Third, we can pay close attention to the powerful spirit that testifies to us when a prophet speaks:
The Holy Ghost is eager to bear witness of prophets, seers, and revelators and the priesthood keys they hold. It is the presence of the keys we feel so profoundly when a prophet enters the room. But you don’t have to be in the presence of a prophet to gain a spiritual witness of his divine mantle.
If you want to know if fifteen prophets walk the earth today, pray to know. Ask humbly and sincerely, and the Holy Ghost will bear witness to you. I promise you that.
Prophets, seers, and revelators are, very simply, one of God’s greatest gifts to His children.
Fourth, we can try to implement the principles that the Prophet teaches us. We can take it seriously and experience the positive dividends of following his counsel.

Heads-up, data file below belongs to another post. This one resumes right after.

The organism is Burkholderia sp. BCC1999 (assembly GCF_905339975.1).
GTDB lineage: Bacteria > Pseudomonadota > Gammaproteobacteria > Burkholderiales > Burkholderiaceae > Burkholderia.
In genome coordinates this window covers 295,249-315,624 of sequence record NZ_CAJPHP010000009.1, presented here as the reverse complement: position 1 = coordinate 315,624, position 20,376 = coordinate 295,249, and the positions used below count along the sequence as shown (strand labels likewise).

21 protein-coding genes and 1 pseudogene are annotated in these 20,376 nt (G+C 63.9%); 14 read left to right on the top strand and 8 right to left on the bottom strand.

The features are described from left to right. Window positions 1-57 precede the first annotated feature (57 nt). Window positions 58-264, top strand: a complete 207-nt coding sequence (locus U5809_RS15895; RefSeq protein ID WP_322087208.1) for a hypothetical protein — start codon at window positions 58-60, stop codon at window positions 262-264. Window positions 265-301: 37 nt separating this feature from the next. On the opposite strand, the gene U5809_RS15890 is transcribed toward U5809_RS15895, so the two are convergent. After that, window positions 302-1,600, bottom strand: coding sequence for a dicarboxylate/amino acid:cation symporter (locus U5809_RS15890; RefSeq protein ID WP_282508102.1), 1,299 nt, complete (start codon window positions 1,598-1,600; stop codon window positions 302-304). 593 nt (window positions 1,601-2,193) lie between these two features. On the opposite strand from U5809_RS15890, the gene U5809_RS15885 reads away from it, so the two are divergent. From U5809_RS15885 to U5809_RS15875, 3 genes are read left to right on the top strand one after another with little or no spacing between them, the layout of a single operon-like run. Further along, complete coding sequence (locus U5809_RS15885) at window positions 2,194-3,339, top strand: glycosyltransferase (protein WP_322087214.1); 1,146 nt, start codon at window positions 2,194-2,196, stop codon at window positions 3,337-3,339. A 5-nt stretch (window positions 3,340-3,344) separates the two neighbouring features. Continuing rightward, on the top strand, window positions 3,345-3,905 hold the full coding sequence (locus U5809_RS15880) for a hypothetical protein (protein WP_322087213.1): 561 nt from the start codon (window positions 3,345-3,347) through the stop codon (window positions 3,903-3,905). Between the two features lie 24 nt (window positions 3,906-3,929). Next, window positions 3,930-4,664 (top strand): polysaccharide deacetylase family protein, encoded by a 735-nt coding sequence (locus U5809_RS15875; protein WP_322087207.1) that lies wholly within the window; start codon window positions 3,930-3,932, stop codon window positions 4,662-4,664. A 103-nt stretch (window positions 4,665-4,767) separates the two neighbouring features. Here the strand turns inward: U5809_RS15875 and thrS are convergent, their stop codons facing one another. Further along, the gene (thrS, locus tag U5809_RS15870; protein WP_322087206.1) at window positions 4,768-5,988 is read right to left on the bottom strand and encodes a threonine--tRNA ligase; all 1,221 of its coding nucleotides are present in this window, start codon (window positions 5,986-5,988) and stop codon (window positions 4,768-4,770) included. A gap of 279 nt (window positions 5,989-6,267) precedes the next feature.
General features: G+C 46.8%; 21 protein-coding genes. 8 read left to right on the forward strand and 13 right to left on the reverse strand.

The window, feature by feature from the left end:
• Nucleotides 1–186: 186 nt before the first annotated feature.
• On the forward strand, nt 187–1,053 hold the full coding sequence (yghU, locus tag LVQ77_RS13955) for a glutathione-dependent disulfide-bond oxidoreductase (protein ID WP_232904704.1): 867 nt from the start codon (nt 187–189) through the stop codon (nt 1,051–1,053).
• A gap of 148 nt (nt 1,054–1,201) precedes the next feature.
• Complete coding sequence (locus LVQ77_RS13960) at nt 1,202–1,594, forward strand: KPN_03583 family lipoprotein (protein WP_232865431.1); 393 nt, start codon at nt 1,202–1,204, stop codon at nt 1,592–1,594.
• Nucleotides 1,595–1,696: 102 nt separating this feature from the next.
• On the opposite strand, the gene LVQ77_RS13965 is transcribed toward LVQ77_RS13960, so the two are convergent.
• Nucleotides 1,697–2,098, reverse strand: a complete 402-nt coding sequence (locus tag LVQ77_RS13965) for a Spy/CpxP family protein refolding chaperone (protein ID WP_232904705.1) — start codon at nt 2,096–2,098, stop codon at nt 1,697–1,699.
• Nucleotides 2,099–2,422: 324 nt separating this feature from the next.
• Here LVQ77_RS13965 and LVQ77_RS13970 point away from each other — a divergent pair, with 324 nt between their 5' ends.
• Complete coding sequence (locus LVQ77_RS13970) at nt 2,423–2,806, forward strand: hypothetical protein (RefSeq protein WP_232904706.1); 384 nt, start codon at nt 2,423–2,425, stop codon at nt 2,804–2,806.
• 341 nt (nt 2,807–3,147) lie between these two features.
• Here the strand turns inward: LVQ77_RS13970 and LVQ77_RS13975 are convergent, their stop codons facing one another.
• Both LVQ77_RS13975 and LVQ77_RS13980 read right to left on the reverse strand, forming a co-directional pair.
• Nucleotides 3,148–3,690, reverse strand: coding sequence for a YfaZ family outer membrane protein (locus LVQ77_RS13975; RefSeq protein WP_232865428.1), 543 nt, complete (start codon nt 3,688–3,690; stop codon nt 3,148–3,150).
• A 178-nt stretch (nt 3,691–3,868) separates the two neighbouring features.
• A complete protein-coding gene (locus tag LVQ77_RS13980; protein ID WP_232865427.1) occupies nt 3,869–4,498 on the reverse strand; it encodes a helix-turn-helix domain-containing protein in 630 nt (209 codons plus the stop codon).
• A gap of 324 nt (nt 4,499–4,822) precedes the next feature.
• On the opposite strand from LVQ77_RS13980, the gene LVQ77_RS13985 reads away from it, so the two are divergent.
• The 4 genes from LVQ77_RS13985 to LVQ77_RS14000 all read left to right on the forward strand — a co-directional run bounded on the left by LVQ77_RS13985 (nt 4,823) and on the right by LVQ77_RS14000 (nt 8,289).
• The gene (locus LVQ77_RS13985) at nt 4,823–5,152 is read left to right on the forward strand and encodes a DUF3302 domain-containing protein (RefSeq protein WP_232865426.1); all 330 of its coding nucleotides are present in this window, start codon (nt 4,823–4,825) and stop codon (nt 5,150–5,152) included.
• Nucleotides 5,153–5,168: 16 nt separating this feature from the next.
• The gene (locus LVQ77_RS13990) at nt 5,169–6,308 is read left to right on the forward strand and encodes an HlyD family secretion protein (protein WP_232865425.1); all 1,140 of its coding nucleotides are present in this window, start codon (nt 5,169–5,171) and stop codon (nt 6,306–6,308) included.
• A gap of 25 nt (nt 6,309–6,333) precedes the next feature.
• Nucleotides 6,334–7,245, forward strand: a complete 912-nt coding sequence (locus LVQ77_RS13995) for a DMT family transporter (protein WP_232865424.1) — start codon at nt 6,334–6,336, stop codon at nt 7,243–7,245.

Fifth, we need not be surprised if prophets and apostles are unpopular or rejected: “When prophets refuse to embrace the disintegration of morals championed by a rabidly secular society, that does not mean prophets are wrong. Sustaining prophets in today’s world takes faith—but not faith in them, faith in Jesus Christ, who called them.”
We likewise must not “be deceived by activists who believe their passion for a cause gives them permission to censure prophets. Don’t turn your back on those who have all priesthood keys and who can help you see around corners.”
Finally, we must let prophetic teachings be our spiritual anchor. If we do so the promises are powerful and profound: